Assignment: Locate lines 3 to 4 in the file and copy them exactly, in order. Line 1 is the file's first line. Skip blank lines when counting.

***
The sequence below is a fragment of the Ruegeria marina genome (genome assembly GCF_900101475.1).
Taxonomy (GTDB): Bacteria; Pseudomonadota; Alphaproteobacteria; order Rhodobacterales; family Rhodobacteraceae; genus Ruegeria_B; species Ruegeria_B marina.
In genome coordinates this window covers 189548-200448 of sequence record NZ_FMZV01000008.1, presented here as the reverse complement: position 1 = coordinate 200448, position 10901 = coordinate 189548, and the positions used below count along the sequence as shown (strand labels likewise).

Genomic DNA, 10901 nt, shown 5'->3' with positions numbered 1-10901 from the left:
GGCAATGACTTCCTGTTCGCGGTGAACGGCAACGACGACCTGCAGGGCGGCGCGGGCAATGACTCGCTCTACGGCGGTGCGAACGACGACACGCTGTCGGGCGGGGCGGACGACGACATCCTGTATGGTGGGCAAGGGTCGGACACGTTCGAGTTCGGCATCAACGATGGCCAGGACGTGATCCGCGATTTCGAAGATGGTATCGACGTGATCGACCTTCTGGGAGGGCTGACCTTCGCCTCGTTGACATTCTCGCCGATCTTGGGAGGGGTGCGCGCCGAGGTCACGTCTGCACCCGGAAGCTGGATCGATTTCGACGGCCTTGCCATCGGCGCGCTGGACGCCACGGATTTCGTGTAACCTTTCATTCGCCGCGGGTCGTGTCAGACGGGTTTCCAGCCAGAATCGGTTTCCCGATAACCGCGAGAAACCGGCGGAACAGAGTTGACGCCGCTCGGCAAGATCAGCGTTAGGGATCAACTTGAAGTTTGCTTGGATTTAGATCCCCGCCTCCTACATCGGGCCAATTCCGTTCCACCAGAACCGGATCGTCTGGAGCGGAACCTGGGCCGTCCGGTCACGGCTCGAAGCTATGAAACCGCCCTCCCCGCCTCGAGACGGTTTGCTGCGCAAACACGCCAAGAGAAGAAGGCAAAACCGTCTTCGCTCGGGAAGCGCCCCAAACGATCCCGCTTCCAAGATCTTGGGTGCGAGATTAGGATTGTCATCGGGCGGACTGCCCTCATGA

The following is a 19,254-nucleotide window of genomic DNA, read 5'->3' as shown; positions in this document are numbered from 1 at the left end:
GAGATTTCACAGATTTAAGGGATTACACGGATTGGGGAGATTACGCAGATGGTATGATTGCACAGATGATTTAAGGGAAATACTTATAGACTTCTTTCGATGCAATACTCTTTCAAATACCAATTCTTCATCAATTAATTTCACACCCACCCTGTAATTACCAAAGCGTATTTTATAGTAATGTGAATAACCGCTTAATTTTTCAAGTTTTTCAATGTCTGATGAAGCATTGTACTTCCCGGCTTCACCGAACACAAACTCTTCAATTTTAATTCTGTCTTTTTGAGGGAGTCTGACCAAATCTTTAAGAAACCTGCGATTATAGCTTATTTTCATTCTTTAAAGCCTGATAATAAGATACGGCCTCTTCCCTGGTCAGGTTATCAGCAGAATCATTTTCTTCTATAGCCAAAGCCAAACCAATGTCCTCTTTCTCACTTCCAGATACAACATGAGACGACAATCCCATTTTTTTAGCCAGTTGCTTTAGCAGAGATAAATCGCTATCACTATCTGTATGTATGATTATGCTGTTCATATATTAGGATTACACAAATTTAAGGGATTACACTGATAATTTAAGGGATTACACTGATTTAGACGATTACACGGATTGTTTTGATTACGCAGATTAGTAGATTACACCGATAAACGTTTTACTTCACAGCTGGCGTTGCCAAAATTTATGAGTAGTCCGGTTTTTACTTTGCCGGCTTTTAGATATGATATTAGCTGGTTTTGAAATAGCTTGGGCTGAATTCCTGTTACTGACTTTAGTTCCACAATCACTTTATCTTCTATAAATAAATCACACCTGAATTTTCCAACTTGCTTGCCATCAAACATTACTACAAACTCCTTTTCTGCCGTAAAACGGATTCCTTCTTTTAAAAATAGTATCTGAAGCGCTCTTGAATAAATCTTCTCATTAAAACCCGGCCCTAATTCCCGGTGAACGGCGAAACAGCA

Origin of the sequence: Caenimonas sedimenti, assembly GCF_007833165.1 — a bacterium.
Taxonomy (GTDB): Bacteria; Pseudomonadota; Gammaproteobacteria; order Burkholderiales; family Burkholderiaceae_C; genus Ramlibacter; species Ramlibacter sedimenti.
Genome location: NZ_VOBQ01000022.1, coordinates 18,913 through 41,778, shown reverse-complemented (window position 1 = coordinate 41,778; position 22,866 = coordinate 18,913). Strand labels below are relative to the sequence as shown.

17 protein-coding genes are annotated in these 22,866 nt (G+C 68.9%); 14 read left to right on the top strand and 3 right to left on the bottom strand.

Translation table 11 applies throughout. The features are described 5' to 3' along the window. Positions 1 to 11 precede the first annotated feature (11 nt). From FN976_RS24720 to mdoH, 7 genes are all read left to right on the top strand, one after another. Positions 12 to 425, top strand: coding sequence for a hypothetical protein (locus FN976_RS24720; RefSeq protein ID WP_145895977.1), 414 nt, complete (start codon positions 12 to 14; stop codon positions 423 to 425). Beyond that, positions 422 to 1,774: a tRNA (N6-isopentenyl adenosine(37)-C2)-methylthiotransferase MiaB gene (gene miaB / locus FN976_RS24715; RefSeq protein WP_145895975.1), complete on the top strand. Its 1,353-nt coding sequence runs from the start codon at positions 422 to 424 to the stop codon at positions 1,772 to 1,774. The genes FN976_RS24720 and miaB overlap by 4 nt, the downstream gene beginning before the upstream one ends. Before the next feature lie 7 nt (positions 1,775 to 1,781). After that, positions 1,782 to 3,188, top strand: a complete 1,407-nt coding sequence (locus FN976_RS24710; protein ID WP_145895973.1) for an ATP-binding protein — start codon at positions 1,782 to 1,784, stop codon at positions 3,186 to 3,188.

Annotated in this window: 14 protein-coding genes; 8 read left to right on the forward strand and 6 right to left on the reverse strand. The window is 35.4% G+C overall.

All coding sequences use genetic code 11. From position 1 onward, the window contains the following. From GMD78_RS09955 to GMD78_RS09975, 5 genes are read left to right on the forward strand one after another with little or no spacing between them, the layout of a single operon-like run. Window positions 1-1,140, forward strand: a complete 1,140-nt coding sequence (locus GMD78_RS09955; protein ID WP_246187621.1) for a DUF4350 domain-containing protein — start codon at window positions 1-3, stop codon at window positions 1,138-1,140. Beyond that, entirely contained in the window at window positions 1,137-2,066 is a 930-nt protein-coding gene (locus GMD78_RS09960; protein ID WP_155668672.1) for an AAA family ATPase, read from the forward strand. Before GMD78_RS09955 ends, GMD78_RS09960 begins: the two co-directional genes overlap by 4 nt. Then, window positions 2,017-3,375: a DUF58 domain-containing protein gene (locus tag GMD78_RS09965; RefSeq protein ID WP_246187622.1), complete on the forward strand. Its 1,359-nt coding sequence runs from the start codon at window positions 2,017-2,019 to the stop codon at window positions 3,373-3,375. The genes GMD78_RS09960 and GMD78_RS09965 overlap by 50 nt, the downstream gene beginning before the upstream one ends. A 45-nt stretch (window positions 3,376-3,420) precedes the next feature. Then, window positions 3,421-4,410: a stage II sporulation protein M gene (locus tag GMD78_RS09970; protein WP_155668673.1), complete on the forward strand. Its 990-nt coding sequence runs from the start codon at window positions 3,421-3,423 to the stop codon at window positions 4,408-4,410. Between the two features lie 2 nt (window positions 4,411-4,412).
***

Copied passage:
In genome coordinates this window covers 189548-200448 of sequence record NZ_FMZV01000008.1, presented here as the reverse complement: position 1 = coordinate 200448, position 10901 = coordinate 189548, and the positions used below count along the sequence as shown (strand labels likewise).

Genomic DNA, 10901 nt, shown 5'->3' with positions numbered 1-10901 from the left: